In times of economic strife businesses tighten their budgets and brace themselves for the short term by trimming the “fat”. Budgets on promotional campaigns and giveaways often suffer such cuts and brands promote themselves less. But don’t rush to slash your budgets. According to the Harvard Business Review, “failing to support brands” undermines companies in the long term.
“Like a good surfer, you’re going to want to carefully eye the recovery and get into position in good time… to ride the wave.”
Economic recessions might mean that firms have to fight for a smaller demand pool. But economic recessions are cyclical and dynamic. So you shouldn’t just wait for it to happen. As recession turns into recovery demand will increase. But waiting for it to happen will mean the recovery will just pass you by. It is like a bad surfer waiting for a wave to pass him by before getting onto his board. Instead, like a good surfer, you’re going to want to carefully eye the recovery and get into position in good time, so that before the recovery hits you, you’ve already kicked off the processes to ride the wave.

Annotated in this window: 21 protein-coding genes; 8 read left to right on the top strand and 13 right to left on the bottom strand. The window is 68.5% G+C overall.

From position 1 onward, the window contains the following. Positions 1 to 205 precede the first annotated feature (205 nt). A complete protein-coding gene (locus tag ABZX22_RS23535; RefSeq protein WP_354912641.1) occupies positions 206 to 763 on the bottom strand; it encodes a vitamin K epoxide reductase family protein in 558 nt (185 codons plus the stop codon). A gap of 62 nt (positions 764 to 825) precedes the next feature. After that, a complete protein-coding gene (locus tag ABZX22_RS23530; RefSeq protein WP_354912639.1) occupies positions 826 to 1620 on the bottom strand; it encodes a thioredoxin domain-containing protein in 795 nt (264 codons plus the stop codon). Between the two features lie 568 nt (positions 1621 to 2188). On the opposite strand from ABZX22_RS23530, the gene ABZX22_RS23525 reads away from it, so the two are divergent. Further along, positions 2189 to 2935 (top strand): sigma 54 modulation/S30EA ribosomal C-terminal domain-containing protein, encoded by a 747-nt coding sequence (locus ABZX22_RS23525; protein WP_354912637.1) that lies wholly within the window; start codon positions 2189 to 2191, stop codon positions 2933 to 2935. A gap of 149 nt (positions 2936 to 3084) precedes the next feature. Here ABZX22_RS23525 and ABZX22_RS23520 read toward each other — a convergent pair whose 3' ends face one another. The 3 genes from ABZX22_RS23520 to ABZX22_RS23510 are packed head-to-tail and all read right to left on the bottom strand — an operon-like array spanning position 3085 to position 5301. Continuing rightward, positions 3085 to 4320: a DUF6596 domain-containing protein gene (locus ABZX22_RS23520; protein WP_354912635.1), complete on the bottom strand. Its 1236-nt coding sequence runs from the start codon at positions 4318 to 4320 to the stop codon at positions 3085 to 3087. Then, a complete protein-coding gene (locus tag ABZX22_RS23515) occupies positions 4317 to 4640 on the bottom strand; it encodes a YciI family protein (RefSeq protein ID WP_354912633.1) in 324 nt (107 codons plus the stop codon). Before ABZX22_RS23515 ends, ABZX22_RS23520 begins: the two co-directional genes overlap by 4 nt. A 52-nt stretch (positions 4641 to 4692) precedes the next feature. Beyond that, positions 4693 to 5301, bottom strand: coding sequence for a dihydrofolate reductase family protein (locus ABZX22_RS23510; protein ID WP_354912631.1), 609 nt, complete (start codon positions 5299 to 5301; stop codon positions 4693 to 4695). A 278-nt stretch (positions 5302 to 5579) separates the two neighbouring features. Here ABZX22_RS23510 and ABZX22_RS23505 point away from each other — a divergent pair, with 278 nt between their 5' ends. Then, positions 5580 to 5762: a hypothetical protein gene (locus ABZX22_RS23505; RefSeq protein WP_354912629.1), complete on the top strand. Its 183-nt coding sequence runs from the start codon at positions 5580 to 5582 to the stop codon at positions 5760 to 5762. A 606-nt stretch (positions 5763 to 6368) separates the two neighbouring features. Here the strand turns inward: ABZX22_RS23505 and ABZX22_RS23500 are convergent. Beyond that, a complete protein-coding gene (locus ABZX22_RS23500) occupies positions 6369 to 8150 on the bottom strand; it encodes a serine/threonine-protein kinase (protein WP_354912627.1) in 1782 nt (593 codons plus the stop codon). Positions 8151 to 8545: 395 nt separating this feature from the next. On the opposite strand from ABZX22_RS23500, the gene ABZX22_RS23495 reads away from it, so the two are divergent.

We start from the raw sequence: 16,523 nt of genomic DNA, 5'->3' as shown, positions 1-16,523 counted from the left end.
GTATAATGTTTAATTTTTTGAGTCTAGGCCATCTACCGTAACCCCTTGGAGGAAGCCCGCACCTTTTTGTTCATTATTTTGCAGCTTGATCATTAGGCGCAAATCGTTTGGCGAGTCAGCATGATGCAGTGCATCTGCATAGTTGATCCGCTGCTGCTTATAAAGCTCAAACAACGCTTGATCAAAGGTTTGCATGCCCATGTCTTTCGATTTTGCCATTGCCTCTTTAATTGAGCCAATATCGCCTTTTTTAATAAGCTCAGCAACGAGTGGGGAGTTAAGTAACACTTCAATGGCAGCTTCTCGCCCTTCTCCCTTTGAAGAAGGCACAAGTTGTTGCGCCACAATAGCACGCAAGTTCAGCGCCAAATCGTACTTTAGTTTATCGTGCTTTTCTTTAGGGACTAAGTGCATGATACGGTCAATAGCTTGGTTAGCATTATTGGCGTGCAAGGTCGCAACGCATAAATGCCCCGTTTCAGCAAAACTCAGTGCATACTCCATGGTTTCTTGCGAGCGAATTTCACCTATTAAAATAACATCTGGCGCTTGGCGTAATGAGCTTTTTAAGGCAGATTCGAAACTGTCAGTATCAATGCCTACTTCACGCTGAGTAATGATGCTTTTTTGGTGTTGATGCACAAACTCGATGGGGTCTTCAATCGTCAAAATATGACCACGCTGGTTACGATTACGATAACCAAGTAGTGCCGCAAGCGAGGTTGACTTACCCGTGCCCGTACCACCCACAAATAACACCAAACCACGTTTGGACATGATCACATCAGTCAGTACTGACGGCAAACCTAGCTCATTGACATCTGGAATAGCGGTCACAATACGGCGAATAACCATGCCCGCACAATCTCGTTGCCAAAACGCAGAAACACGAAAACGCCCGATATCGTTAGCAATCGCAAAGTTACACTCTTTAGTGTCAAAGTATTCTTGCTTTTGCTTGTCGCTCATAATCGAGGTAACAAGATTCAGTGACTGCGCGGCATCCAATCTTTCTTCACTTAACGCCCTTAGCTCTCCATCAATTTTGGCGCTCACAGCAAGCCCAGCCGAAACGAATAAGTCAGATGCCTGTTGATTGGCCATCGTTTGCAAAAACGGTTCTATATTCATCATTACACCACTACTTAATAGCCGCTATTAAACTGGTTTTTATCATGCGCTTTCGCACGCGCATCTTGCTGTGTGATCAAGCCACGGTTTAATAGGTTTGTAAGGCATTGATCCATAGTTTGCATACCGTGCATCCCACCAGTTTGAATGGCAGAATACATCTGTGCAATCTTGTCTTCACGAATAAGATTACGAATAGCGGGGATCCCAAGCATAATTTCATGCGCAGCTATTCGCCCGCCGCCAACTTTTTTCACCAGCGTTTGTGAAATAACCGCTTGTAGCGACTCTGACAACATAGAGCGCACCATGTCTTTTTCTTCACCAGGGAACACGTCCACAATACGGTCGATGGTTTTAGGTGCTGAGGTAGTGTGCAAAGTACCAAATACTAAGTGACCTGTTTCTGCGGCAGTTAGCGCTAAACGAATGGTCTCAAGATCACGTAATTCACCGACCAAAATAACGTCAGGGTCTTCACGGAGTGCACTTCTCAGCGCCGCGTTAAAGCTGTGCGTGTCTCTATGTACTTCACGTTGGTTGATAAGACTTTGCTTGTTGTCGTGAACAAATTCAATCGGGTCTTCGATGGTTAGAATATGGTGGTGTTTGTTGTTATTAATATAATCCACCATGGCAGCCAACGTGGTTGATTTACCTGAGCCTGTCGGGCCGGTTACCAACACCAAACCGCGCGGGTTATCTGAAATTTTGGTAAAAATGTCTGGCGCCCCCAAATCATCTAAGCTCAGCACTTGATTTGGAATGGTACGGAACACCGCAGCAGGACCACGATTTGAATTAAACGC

Not a simple on-off switch
In addition to getting the timing right, it’s important to remember that the effects of promotional marketing are not like a simple off-on switch that you can just snap into place whenever you like it. It takes time to build brand recognition and capture positive consumer sentiment. And keeping passive sentiment alive is important also in times of crisis. Keep this in mind when gauging the extent of the budget cuts. Better to keep a certain level of spending going constant even through time of crisis, instead of saving for good times, when the marginal returns might be lower.
Beware of the ‘promote lag’
You also need to be aware of the time lag from the moment you decide to promote your brand. Internal processes take time. This could include anything from marketing research and analysis to internal approval processes required to action a budget spend. As a business leader you’re going to have a pretty good idea of how long those processes should take. All that remains is for you to keep an eye on the expected recovery, do the prep work and time the peak of your promotional campaign accordingly.
Flatten the curve
If used correctly, promotional budgets can help your business smoothen (and sometimes even flatten) its ride as it drives through the economic business cycle. Of course, promotional campaigns can also be fine-tuned to adapt to different opportunities that might be uncovered in the wake of an economic recession. But calibrating the spend to generate consistency will not only help your long-term branding efforts but might also help you reduce fulfilment bottlenecks in good times and excess capacity in bad times.